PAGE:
Sanef, R2K welcome SCA ruling on Parly signal jamming
The SCA ruled that government was wrong to jam cell phone signals during last year’s Sona.
JOHANNESBURG - The Right2Know Campaign, the Open Society Advice Network and the South African National Editors' Forum ( Sanef) have welcomed today's Supreme Court of Appeal (SCA) ruling, that government was wrong to jam cell phone signals during last year's State of the Nation Address.
Judges also said Parliament is not allowed to cut its television feed when proceedings are disrupted.
Last year, cell phone signals were cut, and the feed concentrated only on the speaker during a session that saw Julius Malema and the entire Economic Freedom Fighters (EFF) caucus being forcibly removed from the National Assembly by security officers.
In a unanimous ruling, the five judges say these decisions by government and Parliament are unconstitutional and unlawful.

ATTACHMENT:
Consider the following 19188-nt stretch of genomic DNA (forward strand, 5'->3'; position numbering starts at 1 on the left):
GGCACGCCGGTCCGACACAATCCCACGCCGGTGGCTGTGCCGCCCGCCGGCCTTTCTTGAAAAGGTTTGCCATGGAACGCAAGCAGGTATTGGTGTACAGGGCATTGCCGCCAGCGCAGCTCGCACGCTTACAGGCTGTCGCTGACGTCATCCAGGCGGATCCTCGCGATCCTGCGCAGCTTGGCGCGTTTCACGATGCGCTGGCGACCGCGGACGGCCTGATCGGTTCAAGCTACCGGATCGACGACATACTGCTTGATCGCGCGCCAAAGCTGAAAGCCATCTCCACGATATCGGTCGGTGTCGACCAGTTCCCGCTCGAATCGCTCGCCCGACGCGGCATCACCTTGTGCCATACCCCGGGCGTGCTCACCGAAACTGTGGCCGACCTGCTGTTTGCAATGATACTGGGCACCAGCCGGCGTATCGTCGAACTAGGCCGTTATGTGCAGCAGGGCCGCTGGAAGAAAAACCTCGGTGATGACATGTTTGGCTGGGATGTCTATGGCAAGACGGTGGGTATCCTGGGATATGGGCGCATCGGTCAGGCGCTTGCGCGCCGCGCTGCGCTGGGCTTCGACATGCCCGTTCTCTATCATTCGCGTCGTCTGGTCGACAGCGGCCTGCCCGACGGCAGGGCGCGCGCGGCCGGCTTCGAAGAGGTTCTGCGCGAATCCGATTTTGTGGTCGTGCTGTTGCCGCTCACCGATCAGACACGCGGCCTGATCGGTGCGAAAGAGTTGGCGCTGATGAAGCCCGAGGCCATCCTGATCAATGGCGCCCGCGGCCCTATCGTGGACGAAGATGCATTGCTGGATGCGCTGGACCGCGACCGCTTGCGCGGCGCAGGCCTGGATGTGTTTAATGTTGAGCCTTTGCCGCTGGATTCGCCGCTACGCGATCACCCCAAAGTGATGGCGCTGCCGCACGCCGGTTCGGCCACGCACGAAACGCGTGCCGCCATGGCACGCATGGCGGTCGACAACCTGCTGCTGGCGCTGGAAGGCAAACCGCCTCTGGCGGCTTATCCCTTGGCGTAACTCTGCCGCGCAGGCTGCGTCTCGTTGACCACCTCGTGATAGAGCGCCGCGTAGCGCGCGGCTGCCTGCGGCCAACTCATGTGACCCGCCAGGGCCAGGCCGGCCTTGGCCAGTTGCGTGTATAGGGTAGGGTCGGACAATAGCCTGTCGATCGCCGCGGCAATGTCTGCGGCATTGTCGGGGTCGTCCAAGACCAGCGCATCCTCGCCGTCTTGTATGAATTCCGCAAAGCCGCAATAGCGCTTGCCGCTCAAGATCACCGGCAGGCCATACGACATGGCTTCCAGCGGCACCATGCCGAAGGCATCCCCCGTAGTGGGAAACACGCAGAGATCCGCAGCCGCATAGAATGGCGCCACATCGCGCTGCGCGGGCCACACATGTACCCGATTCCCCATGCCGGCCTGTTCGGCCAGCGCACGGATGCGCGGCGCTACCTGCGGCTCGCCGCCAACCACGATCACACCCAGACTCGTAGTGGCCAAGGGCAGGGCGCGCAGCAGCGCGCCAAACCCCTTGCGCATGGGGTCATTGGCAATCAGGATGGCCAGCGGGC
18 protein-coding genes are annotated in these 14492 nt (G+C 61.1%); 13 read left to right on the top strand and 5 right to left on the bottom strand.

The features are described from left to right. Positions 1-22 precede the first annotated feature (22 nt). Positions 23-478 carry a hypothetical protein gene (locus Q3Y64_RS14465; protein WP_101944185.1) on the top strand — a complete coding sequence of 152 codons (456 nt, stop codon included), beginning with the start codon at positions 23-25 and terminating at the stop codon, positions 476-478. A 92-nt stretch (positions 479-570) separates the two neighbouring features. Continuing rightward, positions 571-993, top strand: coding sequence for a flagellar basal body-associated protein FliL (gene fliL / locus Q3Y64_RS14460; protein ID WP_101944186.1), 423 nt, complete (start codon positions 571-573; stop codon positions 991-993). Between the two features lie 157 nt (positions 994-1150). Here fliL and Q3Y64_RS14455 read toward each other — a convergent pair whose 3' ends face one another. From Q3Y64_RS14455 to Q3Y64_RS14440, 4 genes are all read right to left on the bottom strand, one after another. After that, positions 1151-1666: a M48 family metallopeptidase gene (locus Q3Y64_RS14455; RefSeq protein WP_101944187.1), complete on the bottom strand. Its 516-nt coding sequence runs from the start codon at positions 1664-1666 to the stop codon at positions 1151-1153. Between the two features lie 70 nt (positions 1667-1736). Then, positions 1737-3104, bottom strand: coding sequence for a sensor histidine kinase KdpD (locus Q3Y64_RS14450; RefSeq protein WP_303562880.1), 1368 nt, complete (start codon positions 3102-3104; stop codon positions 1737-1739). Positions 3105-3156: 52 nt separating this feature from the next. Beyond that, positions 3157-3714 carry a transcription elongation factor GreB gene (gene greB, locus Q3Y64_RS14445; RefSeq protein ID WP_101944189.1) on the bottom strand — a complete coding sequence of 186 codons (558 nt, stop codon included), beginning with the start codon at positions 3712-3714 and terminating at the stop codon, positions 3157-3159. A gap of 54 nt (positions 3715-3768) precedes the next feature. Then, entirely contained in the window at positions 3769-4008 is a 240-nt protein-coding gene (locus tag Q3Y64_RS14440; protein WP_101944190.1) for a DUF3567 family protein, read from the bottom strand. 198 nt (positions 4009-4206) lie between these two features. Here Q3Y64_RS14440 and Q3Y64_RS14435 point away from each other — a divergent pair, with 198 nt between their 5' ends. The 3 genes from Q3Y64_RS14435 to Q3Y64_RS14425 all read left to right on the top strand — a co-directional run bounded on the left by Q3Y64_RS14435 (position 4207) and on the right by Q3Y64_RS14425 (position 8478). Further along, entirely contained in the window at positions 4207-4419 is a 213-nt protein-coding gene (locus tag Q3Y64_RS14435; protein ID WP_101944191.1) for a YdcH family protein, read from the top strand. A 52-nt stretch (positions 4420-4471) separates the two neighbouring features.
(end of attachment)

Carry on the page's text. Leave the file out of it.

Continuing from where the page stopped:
Parliament says it's now going through today's judgment by the Supreme Court of Appeal.
Parliament spokesperson Luzuko Jacobs says, "We've received the judgement; it's a comprehensive judgment, we're going through it and we note the order in the judgement."
Sanef Executive Director Mathatha Tsedu says this shows Parliament's TV feed policy was wrong.
"It cannot be up to the speaker and other officials of Parliament to determine if what happens in Parliament is suitable for South Africans."
The appeal was brought by Primedia Broadcasting.
Primedia CEO Roger Jardine says the public were kept away from Parliament by these decisions.
"They couldn't see what was happening in the Chamber by they elected representatives. It fundamentally constrained the participation of citizens in our democracy."
We brought this appeal because it is important for the media to be able to fully report on what happens in Parliament, Jardine said.
"And by extension, the general public want to see and know what our leaders are doing and saying in Parliament, so it was a very important matter to pursue."
He says this ruling shows everyone has to be able to see what happens in Parliament.
To view the full judgment click here.
To read the full state from Primedia click here.